How to make sure your child gets good careers advice

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A mother and son at the Skills Show, Birmingham 2015

When it comes to making sure your child receives good careers advice, there are three main things you can do:

  • Provide good support at home
  • Understand what job opportunities are available locally
  • Know what careers advice and guidance is on offer at school and make sure your child is making the most of it

In this guide, we’ll look at each of these areas in a bit more detail.

'3 ways to make sure your child is getting good careers advice'

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1. Providing good support at home

Father and daughter

As a parent or carer, you can help your child match their skills

and interests to work out what they want to do in their careers

Think back to when you were a school student and you’ll remember that a common question adults would ask you was “what do you want to be when you grow up?”

While some students have a vague idea of how they might answer this question, few sit down to carry out research and logically think through what career path might fit in with their skills and interests.

Many are unaware too of the many options open to them when they leave school or college. This goes far beyond university nowadays, with higher and degree apprenticeships offering an in-work route into high-skilled jobs such as solicitor, software engineer, civil engineer and more.

Resources:

2. Understanding local job opportunities

Find A Job

Run a geographic search on websites like the government's

Find A Job tool

Although your child may be willing to work elsewhere in the country or even the world, it is important to understand the local job market for a number of reasons. It will help them:

  • Find work experience.
  • Understand whether there are longer-term opportunities near to home.
  • Specialise in a field suitable for them, if they want to work near home.

Ways you can research the local job market:

Local jobs boards: There will be job board websites for your local area, including for particular industries, such as local government or IT.

National job boards: Similarly, national job boards such as Indeed or Monster will allow you to apply geographic filters so you can view only jobs in your area.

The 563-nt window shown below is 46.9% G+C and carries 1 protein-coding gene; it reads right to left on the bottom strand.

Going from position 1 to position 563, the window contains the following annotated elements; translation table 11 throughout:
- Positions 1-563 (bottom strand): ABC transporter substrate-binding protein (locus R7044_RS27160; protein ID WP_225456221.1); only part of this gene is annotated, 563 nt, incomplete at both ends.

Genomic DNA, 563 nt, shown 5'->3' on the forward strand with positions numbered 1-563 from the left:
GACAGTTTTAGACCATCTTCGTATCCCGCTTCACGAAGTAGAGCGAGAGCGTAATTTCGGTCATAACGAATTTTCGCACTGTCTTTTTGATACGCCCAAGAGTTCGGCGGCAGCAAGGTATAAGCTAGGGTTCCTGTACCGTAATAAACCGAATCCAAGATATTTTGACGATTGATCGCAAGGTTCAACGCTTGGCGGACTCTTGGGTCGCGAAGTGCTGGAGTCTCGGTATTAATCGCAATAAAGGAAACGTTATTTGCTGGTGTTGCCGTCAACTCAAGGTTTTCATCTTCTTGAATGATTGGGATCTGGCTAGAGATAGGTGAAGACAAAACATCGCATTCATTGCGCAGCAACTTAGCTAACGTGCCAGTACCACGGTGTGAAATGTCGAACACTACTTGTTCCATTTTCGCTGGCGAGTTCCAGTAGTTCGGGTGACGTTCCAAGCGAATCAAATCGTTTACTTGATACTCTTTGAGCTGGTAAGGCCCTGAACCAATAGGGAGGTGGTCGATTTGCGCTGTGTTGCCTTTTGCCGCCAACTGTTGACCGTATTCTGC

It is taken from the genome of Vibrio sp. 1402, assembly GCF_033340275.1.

Government’s Find A Job site: You can filter jobs by category but also region, county and town/city.

You should also search for opportunities specifically geared towards young people:

Apprenticeships: Check on the government’s Find An Apprenticeship site to look for apprenticeships.

Success at School: Check Success at School’s Jobs and Courses page regularly.

Search online for apprenticeship opportunities and school/college leaver placements nearby. Often these are offered by large employers on an annual basis by application via an online form. They are often very popular, so if you find an employer offering such a scheme, sign yourself and your child up for alerts so you get a notification when applications open.

We would recommend searching for national employers offering apprenticeships and school leaver programmes as well. We often advertise these on our Jobs and Courses page.

Finally, search for local employers offering work experience placements. You can search online for advertised schemes or make a list of organisations to get your child to proactively make contact with if they seem to fit in with their skills and interests.

Resources:

3. Understand what careers advice is offered in schools

Careers advisor

You should be able to find details of the Careers Leader on the

school website

Schools are now advised to use the 8 Gatsby benchmarks in order to meet their legal requirement for careers advice.

These are:

  1. A stable careers programme
  2. Learning from career and labour market information
  3. Addressing the needs of each pupil
  4. Linking curriculum learning to careers
  5. Encounters with employers and employees
  6. Experiences of workplaces
  7. Encounters with further and higher education
  8. Personal guidance

What does this mean? By the time they complete Year 11, students should have had at least one meeting with a qualified careers advisor and another by the time they finish Year 13. They should have the opportunity to do at least one work experience placement before they finish Year 11 and another by the time they complete Year 13. They should also get a “meaningful encounter” with employers or employees at least once per year from Year 7 right up to Year 13.

Every school must have a Careers Leader who is also a qualified careers advisor and whose responsibility it is to ensure the school meets the 8 benchmarks mentioned above.

Understanding what your child’s school has to offer: Schools are legally obliged to provide information about their careers programme on their website as well as contact details for their Careers Leader. Your first port of call should therefore be the website. If you have any queries or concerns, please contact the Careers Leader.

Resources:

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Images: Lead image, father and daughterpink careers advisor by Find a Future via Flickr

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